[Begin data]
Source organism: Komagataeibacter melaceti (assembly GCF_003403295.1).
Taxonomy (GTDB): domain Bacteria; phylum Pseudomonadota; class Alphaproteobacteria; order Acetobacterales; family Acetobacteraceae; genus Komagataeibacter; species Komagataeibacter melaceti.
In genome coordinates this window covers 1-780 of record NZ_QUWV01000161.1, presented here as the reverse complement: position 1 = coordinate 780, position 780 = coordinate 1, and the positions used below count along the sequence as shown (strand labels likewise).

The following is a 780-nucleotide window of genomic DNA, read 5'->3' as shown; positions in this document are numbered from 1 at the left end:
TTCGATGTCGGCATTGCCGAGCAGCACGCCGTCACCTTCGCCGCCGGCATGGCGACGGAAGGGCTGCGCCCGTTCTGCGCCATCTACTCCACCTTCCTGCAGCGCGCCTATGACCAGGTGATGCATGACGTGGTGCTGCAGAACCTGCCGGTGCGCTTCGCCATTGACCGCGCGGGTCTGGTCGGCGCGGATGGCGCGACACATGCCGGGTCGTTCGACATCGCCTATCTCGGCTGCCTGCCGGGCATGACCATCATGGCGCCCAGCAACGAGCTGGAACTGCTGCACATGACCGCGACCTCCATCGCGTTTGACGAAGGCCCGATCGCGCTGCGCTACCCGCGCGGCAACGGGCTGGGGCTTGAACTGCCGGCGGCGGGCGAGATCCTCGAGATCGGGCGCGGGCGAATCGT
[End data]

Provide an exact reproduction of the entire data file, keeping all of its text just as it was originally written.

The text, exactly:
Source organism: Komagataeibacter melaceti (assembly GCF_003403295.1).
Taxonomy (GTDB): domain Bacteria; phylum Pseudomonadota; class Alphaproteobacteria; order Acetobacterales; family Acetobacteraceae; genus Komagataeibacter; species Komagataeibacter melaceti.
In genome coordinates this window covers 1-780 of record NZ_QUWV01000161.1, presented here as the reverse complement: position 1 = coordinate 780, position 780 = coordinate 1, and the positions used below count along the sequence as shown (strand labels likewise).

The following is a 780-nucleotide window of genomic DNA, read 5'->3' as shown; positions in this document are numbered from 1 at the left end:
TTCGATGTCGGCATTGCCGAGCAGCACGCCGTCACCTTCGCCGCCGGCATGGCGACGGAAGGGCTGCGCCCGTTCTGCGCCATCTACTCCACCTTCCTGCAGCGCGCCTATGACCAGGTGATGCATGACGTGGTGCTGCAGAACCTGCCGGTGCGCTTCGCCATTGACCGCGCGGGTCTGGTCGGCGCGGATGGCGCGACACATGCCGGGTCGTTCGACATCGCCTATCTCGGCTGCCTGCCGGGCATGACCATCATGGCGCCCAGCAACGAGCTGGAACTGCTGCACATGACCGCGACCTCCATCGCGTTTGACGAAGGCCCGATCGCGCTGCGCTACCCGCGCGGCAACGGGCTGGGGCTTGAACTGCCGGCGGCGGGCGAGATCCTCGAGATCGGGCGCGGGCGAATCGT